You won't often hear me disagree with Arizona Republican Senator John McCain.
His exemplary record of service both in the military and in politics speaks for itself. And who among saner heads didn’t support his much-publicized campaign finance reform efforts?
But I dead-on disagree with his continual calls for Securities and Exchange Commission chairman Harvey Pitt to resign.
Never mind the fact that Pitt’s nomination as SEC chair was unanimously approved by the Senate. And that vote obviously included McCain. If my math is correct it also included Tom Daschle, D-S.D., another outspoken critic of Pitt and a "you can’t top me" walking advocate of accounting reform. For now, we’ll pass over the fact Daschle’s wife is one of Washington’s top revenue-generating lobbyists.
But my reasons for opposing Pitt’s resignation are two-fold.
For one it would be a major distraction from the real problem — curbing corporate fraud and implementing accounting reform.
For another, it would probably consume an inordinate amount of time to locate even a temporary successor to an already understaffed and overburdened agency not to mention what it would do to commission morale to see a change at the top so quickly.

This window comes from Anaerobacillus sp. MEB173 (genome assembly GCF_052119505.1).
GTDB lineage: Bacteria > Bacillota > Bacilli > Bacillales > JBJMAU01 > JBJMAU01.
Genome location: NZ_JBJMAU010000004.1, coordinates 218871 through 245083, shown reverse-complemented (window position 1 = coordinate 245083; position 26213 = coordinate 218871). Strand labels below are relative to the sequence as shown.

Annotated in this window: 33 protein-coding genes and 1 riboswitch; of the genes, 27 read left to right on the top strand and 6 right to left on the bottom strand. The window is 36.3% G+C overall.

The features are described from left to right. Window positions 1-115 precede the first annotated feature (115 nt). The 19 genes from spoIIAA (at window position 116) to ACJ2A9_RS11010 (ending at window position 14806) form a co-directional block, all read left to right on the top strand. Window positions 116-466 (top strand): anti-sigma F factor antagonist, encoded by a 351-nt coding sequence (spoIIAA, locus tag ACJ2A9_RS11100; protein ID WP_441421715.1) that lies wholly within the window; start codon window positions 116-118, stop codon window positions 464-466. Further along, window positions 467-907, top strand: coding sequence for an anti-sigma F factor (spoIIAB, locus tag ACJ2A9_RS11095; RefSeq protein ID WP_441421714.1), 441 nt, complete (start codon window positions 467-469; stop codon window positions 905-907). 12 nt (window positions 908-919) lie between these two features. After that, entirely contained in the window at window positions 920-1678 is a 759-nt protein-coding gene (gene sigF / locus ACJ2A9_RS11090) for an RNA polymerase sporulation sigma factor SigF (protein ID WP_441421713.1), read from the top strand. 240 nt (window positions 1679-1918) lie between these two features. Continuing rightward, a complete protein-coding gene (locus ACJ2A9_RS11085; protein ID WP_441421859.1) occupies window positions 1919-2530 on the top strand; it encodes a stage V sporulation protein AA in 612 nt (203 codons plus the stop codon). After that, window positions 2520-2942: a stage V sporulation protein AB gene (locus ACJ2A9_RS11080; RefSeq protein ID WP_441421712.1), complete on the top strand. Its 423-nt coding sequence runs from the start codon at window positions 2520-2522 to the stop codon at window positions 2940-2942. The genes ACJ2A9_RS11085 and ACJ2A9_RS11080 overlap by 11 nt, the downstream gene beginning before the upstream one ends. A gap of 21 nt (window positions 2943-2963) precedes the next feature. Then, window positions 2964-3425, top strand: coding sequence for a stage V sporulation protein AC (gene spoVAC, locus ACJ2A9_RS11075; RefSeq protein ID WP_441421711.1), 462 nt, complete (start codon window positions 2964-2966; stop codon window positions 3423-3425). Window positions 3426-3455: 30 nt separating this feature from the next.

True, Pitt had to recuse himself off as many as 20 ongoing SEC investigations citing prior relationships.
And his promise of a "kinder, gentler commission" in a speech before the AICPA probably has come back to bite him more than once.
But many of his detractors forget, conveniently or otherwise, that Pitt was the youngest-ever general counsel at the agency before he went into private practice, so he obviously possesses the ability.
And immediately after his appointment, there was Sept. 11, and a challenge to get the markets open, which he and others managed to do just six days after the attacks.
Pitt should not have to go on programs such as "Meet the Press" and defend his job as he did one week ago. Six months or even a year down the road, Pitt should be evaluated just like anyone else.
But for now, lawmakers should focus their energies on getting reform passed rather than passing judgment on reform.
Register or login for access to this item and much more
All Accounting Today content is archived after seven days.
Community members receive:
- All recent and archived articles
- Conference offers and updates
- A full menu of enewsletter options
- Web seminars, white papers, ebooks
Already have an account? Log In
Don't have an account? Register for Free Unlimited Access